Revised on: 03.30.2017 at 02:59 p.m.
Posted on: 03.30.2017 at 02:09 p.m.
The boss was in a better mood Monday than he might have otherwise been. The boss – Les High – bleeds Carolina Blue, perhaps not quite as profusely as your Bill Gores or your Guy Longs or even your Donald Ray Basses but, make no mistake about it, the boss bleeds Carolina Blue!
When Luke Maye scored for the UNC Tar Heels Sunday with 0.3 seconds left on the clock to give North Carolina a 75-73 win over the University of Kentucky, he not only propelled UNC to a 20th trip to the NCAA men’s Division 1 basketball Final Four (three more than any other school in history) and a chance at a sixth national championship (the Heels, like Duke, have won the Big Dance five times), he also insured that the boss was in a better mood at our staff meeting Monday than he would have been in had Kentucky won.
The boss wouldn’t have been hateful at our staff meeting if Carolina had lost, and he wouldn’t have been anything but professional. But my guess is that he would have been a just tad bit surly.
I didn’t really have a dog in the fight that was this year’s 68-team NCAA Men’s Basketball March Madness. That’s because I’m a long-suffering N.C. State fan. However, I’m not one of those State followers who blindly hate the Tar Heels and the Dookies; instead, unless they’re playing against each other, I always pull for teams from the “Old ACC’s” Big Four – UNC, Duke, State and Wake Forest. If one is playing another from that group and neither of them is State, then I usually don’t care a great deal about the outcome. I watch with interest, but I don’t have an ox getting gored in such contests.
I’m also a Clemson fan, something that developed when I lived in the Palmetto State several decades ago. Talk about long-suffering when it comes to basketball! While my N.C. State Wolfpack has won seven ACC regular season championships, ten conference tournaments and (ahem) two national titles, the Clemson Tiger basketball team has never won an ACC tournament and only one regular season title, way back in 1990.
Now, before any Carolina or Duke partisans write in to complain that I was writing about State’s relatively fewer national and conference titles than UNC and Duke, let me hasten to acknowledge and cheer Carolina’s 31 regular season conference championships, 18 ACC tournament titles and five national championships, as well as Duke’s 20 conference tournament wins, 19 regular season titles and five national championships.
But I digress…
Crossing back over the state line, the rivalry (read that “hatred”) between Clemson and the University of South Carolina is more intense (or at least as intense, anyway) as anything UNC-Duke, N.C. State-UNC or Duke-State can offer. Admittedly, their rivalry is more on the gridiron than on the basketball court. Let’s face it: the South Carolina universities are mostly known as football schools, while their North Carolina counterparts are more renown as basketball schools. Clemson fan that I am, though, even despite the white-hot rivalry between Clemson and USC, I’ve been pulling for the Gamecocks in this year’s basketball Cinderella story.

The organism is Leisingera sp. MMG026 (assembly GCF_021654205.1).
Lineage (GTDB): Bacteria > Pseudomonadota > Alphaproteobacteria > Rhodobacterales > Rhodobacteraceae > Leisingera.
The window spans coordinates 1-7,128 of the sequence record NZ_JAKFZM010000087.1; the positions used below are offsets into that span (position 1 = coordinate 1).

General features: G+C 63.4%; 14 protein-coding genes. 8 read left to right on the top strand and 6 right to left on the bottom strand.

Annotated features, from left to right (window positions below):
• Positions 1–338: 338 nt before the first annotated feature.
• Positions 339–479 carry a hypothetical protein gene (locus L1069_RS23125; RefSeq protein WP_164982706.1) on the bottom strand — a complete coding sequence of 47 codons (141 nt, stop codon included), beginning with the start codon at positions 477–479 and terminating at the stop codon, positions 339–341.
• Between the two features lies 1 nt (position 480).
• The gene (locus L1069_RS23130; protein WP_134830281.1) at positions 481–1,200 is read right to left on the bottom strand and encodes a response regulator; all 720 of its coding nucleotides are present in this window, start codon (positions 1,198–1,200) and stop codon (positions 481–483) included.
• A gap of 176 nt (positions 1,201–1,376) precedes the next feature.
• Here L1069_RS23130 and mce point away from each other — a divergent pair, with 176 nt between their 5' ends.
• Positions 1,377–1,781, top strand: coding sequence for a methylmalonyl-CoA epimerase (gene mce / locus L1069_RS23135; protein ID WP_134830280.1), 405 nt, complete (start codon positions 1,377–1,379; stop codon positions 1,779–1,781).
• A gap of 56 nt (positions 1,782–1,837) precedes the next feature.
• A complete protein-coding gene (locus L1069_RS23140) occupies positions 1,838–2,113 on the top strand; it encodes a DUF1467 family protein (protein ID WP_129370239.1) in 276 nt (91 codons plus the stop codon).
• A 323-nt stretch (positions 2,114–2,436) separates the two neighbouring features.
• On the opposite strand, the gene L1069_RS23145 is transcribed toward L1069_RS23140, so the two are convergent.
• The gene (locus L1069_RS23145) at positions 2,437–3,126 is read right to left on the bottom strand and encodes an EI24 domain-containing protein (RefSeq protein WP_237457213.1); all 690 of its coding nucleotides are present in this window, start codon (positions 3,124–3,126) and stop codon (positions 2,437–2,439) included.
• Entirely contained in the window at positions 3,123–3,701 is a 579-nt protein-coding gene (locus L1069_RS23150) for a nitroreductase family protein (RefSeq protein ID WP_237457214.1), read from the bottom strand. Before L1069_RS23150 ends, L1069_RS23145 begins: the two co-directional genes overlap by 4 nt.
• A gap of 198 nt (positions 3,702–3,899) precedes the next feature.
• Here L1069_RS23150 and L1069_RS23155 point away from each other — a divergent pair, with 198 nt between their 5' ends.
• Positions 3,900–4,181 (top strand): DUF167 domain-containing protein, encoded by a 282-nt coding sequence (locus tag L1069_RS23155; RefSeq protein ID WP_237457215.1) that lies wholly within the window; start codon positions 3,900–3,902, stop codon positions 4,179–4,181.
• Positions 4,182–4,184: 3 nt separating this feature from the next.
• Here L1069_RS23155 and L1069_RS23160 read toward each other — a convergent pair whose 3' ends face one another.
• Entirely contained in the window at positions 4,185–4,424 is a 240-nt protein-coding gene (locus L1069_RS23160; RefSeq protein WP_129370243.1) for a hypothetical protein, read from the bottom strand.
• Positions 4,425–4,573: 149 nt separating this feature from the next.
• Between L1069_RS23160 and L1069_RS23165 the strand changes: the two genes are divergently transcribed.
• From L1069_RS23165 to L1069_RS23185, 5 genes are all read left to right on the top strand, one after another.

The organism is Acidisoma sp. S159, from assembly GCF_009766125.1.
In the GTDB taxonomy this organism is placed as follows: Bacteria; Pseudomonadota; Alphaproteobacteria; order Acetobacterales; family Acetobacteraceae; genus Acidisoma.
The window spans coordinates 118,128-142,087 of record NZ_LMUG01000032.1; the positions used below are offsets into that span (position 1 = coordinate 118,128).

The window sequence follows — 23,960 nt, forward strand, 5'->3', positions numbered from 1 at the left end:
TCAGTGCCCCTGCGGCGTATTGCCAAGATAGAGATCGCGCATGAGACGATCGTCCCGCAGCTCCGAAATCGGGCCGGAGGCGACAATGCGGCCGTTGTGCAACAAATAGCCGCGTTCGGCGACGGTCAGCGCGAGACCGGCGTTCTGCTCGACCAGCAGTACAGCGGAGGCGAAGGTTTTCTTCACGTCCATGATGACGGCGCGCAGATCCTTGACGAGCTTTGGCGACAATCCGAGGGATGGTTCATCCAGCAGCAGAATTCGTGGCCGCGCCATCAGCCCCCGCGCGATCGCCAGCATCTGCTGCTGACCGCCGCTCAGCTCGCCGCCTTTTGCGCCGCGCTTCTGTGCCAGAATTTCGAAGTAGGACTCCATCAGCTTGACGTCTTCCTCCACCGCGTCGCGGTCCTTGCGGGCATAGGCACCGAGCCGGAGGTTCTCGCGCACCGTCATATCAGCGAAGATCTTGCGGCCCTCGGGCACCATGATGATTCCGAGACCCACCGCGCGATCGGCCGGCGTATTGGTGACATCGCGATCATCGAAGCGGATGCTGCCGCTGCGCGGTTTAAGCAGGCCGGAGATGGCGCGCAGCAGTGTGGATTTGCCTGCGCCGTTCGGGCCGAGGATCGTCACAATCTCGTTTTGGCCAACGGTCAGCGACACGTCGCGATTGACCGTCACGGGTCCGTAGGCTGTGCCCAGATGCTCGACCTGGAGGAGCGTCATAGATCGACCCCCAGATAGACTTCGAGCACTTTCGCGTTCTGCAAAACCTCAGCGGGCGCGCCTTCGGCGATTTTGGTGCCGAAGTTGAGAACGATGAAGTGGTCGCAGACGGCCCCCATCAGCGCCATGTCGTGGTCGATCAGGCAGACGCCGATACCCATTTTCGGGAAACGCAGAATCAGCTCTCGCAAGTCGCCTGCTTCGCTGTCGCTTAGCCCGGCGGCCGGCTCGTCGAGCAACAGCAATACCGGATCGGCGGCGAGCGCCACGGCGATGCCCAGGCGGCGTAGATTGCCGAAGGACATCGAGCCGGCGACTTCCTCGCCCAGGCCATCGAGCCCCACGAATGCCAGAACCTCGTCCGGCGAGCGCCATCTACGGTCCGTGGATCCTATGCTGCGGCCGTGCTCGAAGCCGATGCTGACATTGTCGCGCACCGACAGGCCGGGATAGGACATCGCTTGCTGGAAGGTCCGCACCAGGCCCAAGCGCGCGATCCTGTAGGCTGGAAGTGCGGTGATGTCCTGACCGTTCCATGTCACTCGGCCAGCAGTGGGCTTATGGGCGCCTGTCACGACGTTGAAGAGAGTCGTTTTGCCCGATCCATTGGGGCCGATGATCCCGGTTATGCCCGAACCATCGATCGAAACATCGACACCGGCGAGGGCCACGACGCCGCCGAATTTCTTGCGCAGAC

And while South Carolina colleges are known more for their football accomplishments than their achievements in other sports, what a run the Palmetto State is having when it comes to recent performances across all major sports and across conferences.
It began last summer when the Coastal Carolina Chanticleers baseball team, who play out of Conway, S.C., a mere hour or so’s drive away from most of Columbus County, made a magical run through the postseason and won a College World Series title in their first trip to the big baseball tournament. They were not seeded, and they didn’t host any postseason games, but they still managed to make it to, and win, a national championship series. (Forgive me for bringing up N.C. State again, but Chants’ run to the national baseball title reminded me a lot of the fantasy trip made by the late Jimmy V. and the Wolfpack enroute to the NCAA national basketball championship in 1983.)
Then, just a few months after Coastal’s improbable national baseball title, Clemson University won the 2016 national football championship by beating Alabama, considered by most until then to be the best team in college football. (It was the Tigers’ second national gridiron championship, the first coming in 1981.)
So … the state of South Carolina is on a bit of a national roll in the three major men’s college sports. After Palmetto State schools’ having won consecutive national baseball and football championships, wouldn’t it be something if they also followed those with a national basketball title?
Don’t get me wrong. I’ll be pulling for North Carolina over Oregon Saturday in the national semifinals, and I’ll be pulling for South Carolina over Gonzaga (like USC making their first ever Final Four appearance) in that semi-final. If both Gonzaga and Oregon win Saturday, then I’ll watch the national championship game Monday, but without really caring who wins.
If Gonzaga whips South Carolina and goes on to face North Carolina Monday, it goes without saying that I’ll be pulling for the Tar Heels.
If, heaven forbid, Oregon bests the Tar Heels Saturday and meets South Carolina for the championship, then I’ll be rooting for the Gamecocks.
But if, as I hope, it’s North Carolina vs. South Carolina in Monday’s national championship game, then as incongruous as this might sound, I’ll be happy about the outcome, whatever it might be.
I can’t lose.
If the Heels win over the Gamecocks, I’ll be figuratively dancing with ‘em in spirit on Franklin Street in Chapel Hill after the game.
In my heart of hearts, though, if it’s a two Carolinas championship game, I’ll be pulling for South Carolina to win their first national title and continue the Palmetto State’s stretch of consecutive national championships.
Just don’t tell the boss. Please don’t tell the boss.